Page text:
External Connections Introduction
Tom KM5KH offers a very nice enclosure for the Ensemble RX line.(go directly to build notes)
External Connections Schematic
(Resistor testpoints (hairpin, top, or left-hand lead), as physically installed on the board, are marked in the schematic with red dots)
(above schematic has clickable areas that can be used for navigation)(go directly to build notes)
External Connections Bill of Materials
Stage Bill of Materials
|❏||Ant||VHF Antenna||User-Supplied||External Connections|
|❏||Cbl3||1/8" M-M Stereo Audio Shld Cable||User-Supplied||External Connections|
|❏||Cbl4||Antenna Cable w/BNC||User-Supplied||External Connections|
External Connections Summary Build Notes
- Connect Cables
- Verify Installation of Required Software
- Configure Software
- Test the Stage
External Connections Detailed Build Notes
Top of the Board
Connect the cables and external components to the receiver:
- J3: 12V Power (ideally to a 12V gel cell or battery vs. Power Supply)
- J1: USB (to the PC)
- J2: Shielded Stereo cable (male-to-male 1/8" plugs) to the Stereo Line-In input of the PC
- J4: Antenna cable of VHF Antenna cia BNC connector
|❏||Cbl3||1/8" M-M Stereo Audio Shld Cable||User-Supplied|
|❏||Cbl4||Antenna Cable w/BNC||User-Supplied|
Verify Installation of Required Software
Review the procedures for software installation to ensure you have obtained and installed all of the requisite software.
In this step, you will configure the Local Oscillator settings, using CFGSR and then configure one of the two recommended SDR programs (Rocky or WinradHD).
See the extremely helpful guide to configuring CFGSR provided by Alan, G4ZFQ.
CFGSR now allows you to specify the rig you want to use with the Si570, and then configures it accordingly.
See PE0FKO's site for further details on use of CFGSR.
External Connections Completed Stage
Top of the Board
External Connections Testing
Test With Rocky
Thanks to Bob G8VOI for much of the info contained in this section.
When it comes to doing the final test and aligning the Ensemble RX, the easiest program to use would be Rocky, as it is possible to edit the Rocky.ini file and put in the appropriate center frequencies for 50.xxxx, 70.xxxx or 144.xxxxMHz directly in it.
Set up Rocky
- Download, unzip, and install Rocky software from Rocky Website
- Edit/replace the Rocky.INI file with entries for desired center frequencies. Sample entry for one center frequency of 146.52 MHz:
The following table shows what occurs "behind the curtain" when you set up the Rocky.ini file for a center frequency of 146.52MHz. If you have previously programmed the 0.8 multiplier into the AVR in the above steps, then everything happens automatically:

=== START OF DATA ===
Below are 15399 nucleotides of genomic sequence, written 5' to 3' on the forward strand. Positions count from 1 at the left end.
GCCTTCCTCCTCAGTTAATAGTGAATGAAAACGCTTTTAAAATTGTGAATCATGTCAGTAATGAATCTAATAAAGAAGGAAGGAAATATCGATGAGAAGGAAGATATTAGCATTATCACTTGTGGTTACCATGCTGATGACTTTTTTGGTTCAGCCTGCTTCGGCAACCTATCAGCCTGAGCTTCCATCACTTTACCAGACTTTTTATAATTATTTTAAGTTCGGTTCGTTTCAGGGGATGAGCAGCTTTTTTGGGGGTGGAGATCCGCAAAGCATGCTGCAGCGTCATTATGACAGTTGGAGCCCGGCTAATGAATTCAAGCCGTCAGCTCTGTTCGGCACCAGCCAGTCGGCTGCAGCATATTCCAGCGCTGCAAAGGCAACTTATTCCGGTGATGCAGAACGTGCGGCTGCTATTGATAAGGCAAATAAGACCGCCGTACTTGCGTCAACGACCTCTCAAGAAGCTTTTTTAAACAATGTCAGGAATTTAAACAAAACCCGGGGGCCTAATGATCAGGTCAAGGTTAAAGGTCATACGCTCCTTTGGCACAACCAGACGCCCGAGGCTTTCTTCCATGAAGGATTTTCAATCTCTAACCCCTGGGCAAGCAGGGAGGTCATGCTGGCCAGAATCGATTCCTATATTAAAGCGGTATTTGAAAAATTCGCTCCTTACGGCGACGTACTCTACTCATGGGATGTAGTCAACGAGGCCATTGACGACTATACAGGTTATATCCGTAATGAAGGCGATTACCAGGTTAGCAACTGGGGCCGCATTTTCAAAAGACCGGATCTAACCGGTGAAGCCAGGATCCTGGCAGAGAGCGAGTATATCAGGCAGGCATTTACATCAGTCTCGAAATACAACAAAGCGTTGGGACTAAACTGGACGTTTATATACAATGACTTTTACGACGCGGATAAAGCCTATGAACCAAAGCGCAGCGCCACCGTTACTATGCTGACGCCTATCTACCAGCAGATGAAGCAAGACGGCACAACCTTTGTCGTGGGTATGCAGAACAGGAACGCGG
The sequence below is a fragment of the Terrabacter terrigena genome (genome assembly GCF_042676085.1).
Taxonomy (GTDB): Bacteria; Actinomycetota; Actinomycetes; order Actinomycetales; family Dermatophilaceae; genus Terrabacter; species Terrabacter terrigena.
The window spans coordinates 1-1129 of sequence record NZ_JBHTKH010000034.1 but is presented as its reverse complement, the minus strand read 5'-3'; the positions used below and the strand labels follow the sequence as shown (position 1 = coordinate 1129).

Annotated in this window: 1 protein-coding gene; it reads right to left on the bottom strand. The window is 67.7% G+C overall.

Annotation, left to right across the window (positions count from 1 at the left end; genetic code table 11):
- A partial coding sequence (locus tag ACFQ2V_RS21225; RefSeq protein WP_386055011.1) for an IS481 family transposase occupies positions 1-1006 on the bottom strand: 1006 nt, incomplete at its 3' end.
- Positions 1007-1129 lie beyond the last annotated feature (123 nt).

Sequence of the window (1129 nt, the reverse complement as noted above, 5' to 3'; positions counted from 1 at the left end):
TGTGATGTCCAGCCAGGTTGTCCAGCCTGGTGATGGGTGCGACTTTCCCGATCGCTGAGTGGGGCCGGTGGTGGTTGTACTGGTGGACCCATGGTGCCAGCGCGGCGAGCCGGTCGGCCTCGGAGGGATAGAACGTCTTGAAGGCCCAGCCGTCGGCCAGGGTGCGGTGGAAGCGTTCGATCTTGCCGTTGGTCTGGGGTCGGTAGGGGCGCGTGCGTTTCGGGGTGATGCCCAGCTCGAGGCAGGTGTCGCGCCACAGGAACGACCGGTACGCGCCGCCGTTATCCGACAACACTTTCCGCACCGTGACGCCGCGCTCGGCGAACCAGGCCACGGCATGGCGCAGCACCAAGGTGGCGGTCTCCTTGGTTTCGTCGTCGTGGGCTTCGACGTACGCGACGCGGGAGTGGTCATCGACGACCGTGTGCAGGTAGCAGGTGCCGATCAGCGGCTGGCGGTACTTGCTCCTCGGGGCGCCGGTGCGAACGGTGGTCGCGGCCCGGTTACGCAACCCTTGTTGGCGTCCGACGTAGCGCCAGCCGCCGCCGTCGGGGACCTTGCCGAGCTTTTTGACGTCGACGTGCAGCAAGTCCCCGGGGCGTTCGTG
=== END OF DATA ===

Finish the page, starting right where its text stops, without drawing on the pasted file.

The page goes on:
Event Result Units (1.) Rocky.ini file entry "146.520_MHz=146520000" (2.) Causes Rocky Spectrum Center Freq Display as 146.520 MHz (3.) Rocky Multiplies the Center Frequency by 4 and Sends to AVR 586,080,000 Hz (4.) AVR "undoes" the divide by 4, multiplies the result by .8 and Sends to Si570 117,216,000 Hz (5.) Si570 Oscillates at 117,216,000 Hz (6.) Dividers Produce 29,304,000 Hz (7.) RF Stage Receives Antenna Signal on 146,540,000 Hz (8.) RF Stage's Double-Balanced Mixer Produces IF of 29,324,000 Hz (9.) Ensemble's Mixer Produces baseband IF of 20,000 Hz (10.) Rocky Displays Received signal at 146.540 MHz
(You may wish to review the Theory of Operation section on the home page to see graphically what happens "behind the curtains".
Connect Your RX To the External World
Connect up the Ensemble RX II (VHF) board to the PC (antenna, audio, 12V power, and USB cables). Start up Rocky and select a frequency.
Set Up Signal Source
The ideal situation is to use a signal generator to produce a stable signal source to carry out the alignment with, but failing that it can be done with an off air signal such as a beacon or repeater. Using the signal source, tune it to a frequency either side of the selected center frequency.
Sometimes stages like the RF amplifier Q1 can go unstable if it sees a 'strange' load on it's input, so it is good practice to use a 50 ohm attenuator on the input during alignment to ensure it 'sees' a good resistive load, something like 3 or 6dB pad is sufficient. Of course in real life attached to an aerial, conditions will change and the input trimmers might require a slight tweak if there are signs of instability.
Adjust Trimmer Caps
Using Rocky, and a known signal, alignment is simply a case of going through the 4 trimmer capacitors in turn (C7, C8, C10, C12) from the input and adjusting for maximum signal. You will also see a smooth increase in the noise floor level as it is optimised. The temptation is to tune for 'maximum smoke', but those are often the conditions which lead to instability, and therefore it's wiser to back things off a fraction to ensure reliable operation. In practice the small loss of performance sacrificed is not noticeable.